Another $10,000 buy-in championship event is in the books at the 2022 World Series of Poker. The latest tournament of this prestigious subset of the WSOP schedule to determine a winner was the limit hold’em championship. Jonathan Cohen emerged victorious from a field of 92 entries, capturing his first gold bracelet and the top prize of $245,678. The Montreal, Quebec resident hadn’t originally planned on entering this event.
“I wasn’t even playing this tournament. I busted out of the shootout with like two minutes to register. Matt Schreiber, the guy that got third, begged me to come play. He got me to come play with him and he final tabled with me,” said Cohen after coming out on top.
Cohen nearly won his first bracelet a decade before this, finishing second in the $1,500 no-limit shootout event at the series for $192,559. Coincidentally, that same event concluded on the other side of the Bally’s tournament room not long before Cohen emerged victorious.
“That tournament over there,” said Cohen when asked about finishing as the runner-up back in 2012. “Yeah, that was misery. I definitely didn’t want to come second twice. Yeah, I feel very relieved. I’m happy.”
Cohen closed out this event with his eight-year-old service dog Riley at his side. Riley wasn’t the only support Cohen had at the final table, though. A vocal rail was cheering for him down the stretch.
“Yeah, actually it means a ton,” said Cohen. “I normally keep to myself. I didn’t even tell anyone I made this smile table. They all just found me. Now I understand why professional sports teams do better at home. It like felt real good having people cheering for me. Feeling the energy.”
This tournament was planned to run over the course of three days, but an extra fourth day was ultimately needed to complete the event. When the official final table was set, Cohen was in the middle of the pack.
The first player knocked out at the official final table was David Litt. He got the last of his chips in the middle with trips tens and an open-ended straight draw. He was up against an overpair and a made straight. The river changed nothing and bracelet winner Joseph Couden’s straight dragged the main and side pots to send Litt home with $22,192.
Amir Shayesteh was left on fumes after folding on the river in a big multi-way pot. He got the last of his stack in soon after with J-7 and was up against the A-5 of recent $25,000 no-limit hold’em high roller winner Chad Eveslage. Eveslage turned trip aces to leave Shayesteh drawing dead. He earned $27,269 for his eighth-place finish.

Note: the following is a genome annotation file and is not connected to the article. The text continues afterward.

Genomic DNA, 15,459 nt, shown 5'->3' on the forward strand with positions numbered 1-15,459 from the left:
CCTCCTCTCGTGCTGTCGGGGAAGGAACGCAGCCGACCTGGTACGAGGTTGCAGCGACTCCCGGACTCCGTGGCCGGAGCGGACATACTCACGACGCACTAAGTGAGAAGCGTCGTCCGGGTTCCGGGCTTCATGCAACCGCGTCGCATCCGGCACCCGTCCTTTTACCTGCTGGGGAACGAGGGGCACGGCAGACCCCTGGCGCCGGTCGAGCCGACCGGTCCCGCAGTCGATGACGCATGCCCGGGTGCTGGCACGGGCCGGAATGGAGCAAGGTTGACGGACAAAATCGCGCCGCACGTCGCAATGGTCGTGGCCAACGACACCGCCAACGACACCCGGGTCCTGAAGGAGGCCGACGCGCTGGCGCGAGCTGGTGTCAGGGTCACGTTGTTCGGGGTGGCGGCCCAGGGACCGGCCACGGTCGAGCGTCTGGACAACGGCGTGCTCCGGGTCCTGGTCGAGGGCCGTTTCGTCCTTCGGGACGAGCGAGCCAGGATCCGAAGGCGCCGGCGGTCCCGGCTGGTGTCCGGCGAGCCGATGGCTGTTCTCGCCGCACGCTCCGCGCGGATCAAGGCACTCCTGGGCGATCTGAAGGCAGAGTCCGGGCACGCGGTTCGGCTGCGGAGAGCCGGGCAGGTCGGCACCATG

Matt Woodward’s run in this event came to an end after all of the chips went in with him holding second pair against the top air of Couden. The turn and river brought no help and Woodward was eliminated in seventh place ($34,314). This was his third cash of the series. He now has more than $2.6 million in recorded tournament earnings.
Six-handed play continued for more than two hours without another bustout. During that time, Eveslage fell from the upper half of the leaderboard toward the bottom of the chip counts. He eventually got the last of his chips in on a J99 flop with his 77 leading the A5 of Jonathan Cohen. The 9 turn improved Eveslage to a full house. The 9 river put quads on the board, though, giving Cohen the winning hand with four nines and an ace kicker. Eveslage earned $44,194 as the sixth-place finisher.
Couden slid down the chip counts during five-handed action. He eventually got all-in with A-9, three-betting an open from MJ Gonzales, who called with Q-J. Couden flopped a pair of nines, but Gonzales rivered a king-high straight to secure the pot. Couden cashed for $58,226 as the fifth-place finisher. The 2018 WSOP $1,500 pot-limit Omaha eight-or-better event winner now has nearly $2.5 million in career tournament earnings to his name.
Gonzales lost a big chunk of his stack with pocket kings being beaten by a flopped two pair for bracelet winner Matthew Schreiber. Gonzales was left short, and soon was forced all-in with Q-5 trailing the A-8 suited of Kyle Dilschneider. The turn saw Gonzales pair his five to take the lead, but Dilschneider rivered the wheel to win the pot and eliminate Gonzales in fourth place ($78,435). The high-stakes cash game specialist now has nearly a million in tournament scores despite having only 14 recorded live cashes.
Despite scoring that knockout, Schreiber was the next player to find himself on the ropes. The 2017 WSOP $3,000 H.O.R.S.E. champion lost a big pot to the top two pair of Cohen. Soon he was all-in after an A95 flop with his Q9 trailing the A9 of Cohen. Schreiber found no help on a 10 turn, 7 river runout and was sent home with $107,978 for his third-place showing.
Cohen entered heads-up play against Dilschneider with the lead, but the tables would turn before play was halted for the night. When the pair resumed their battle on day 4, the pair traded the lead early before Cohen began to pull away. Inthe final hand, Dilschneider raised from the button with 55. Cohen called with K9 and the flop came down 833. Cohen check-called and the 9 on the turn gave him a pair of nines. He checked again and Dilschneider bet with his pocket fives. COhen check-raised, putting Dilschneider all-in. He called and was in need of a five on the river. The K gave Cohen kings and nines for the win, sending Dilschneider to the rail with $151,842 for his runner-up finish.
Here is a look at the payouts and rankings points awarded at the final table:
|Place||Player||Earnings||POY Points||PGT Points|
Winner photo credit: PokerGO / Enrique Malfavon.
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